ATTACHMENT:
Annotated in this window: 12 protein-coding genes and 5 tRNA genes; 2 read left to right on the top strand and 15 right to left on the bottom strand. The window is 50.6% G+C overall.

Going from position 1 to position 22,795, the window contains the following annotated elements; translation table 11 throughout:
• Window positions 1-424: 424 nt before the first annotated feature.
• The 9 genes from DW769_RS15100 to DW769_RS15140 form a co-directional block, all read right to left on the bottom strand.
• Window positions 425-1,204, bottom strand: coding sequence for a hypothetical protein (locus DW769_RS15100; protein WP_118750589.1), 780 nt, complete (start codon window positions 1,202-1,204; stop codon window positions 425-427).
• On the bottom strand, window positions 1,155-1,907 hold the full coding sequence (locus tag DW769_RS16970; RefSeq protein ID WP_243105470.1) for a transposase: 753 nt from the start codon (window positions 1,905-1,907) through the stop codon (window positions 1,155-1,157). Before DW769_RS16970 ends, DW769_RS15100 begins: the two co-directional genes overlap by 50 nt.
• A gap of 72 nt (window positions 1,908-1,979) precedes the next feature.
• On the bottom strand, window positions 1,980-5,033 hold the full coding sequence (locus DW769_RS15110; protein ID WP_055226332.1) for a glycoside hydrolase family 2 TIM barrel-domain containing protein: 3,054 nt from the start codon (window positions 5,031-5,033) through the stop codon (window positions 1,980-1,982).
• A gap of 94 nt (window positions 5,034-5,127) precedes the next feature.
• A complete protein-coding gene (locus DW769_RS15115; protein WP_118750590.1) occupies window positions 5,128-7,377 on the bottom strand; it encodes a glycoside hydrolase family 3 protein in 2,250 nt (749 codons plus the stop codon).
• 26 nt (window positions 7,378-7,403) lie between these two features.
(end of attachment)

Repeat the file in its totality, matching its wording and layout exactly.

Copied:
Annotated in this window: 12 protein-coding genes and 5 tRNA genes; 2 read left to right on the top strand and 15 right to left on the bottom strand. The window is 50.6% G+C overall.

Going from position 1 to position 22,795, the window contains the following annotated elements; translation table 11 throughout:
• Window positions 1-424: 424 nt before the first annotated feature.
• The 9 genes from DW769_RS15100 to DW769_RS15140 form a co-directional block, all read right to left on the bottom strand.
• Window positions 425-1,204, bottom strand: coding sequence for a hypothetical protein (locus DW769_RS15100; protein WP_118750589.1), 780 nt, complete (start codon window positions 1,202-1,204; stop codon window positions 425-427).
• On the bottom strand, window positions 1,155-1,907 hold the full coding sequence (locus tag DW769_RS16970; RefSeq protein ID WP_243105470.1) for a transposase: 753 nt from the start codon (window positions 1,905-1,907) through the stop codon (window positions 1,155-1,157). Before DW769_RS16970 ends, DW769_RS15100 begins: the two co-directional genes overlap by 50 nt.
• A gap of 72 nt (window positions 1,908-1,979) precedes the next feature.
• On the bottom strand, window positions 1,980-5,033 hold the full coding sequence (locus DW769_RS15110; protein ID WP_055226332.1) for a glycoside hydrolase family 2 TIM barrel-domain containing protein: 3,054 nt from the start codon (window positions 5,031-5,033) through the stop codon (window positions 1,980-1,982).
• A gap of 94 nt (window positions 5,034-5,127) precedes the next feature.
• A complete protein-coding gene (locus DW769_RS15115; protein WP_118750590.1) occupies window positions 5,128-7,377 on the bottom strand; it encodes a glycoside hydrolase family 3 protein in 2,250 nt (749 codons plus the stop codon).
• 26 nt (window positions 7,378-7,403) lie between these two features.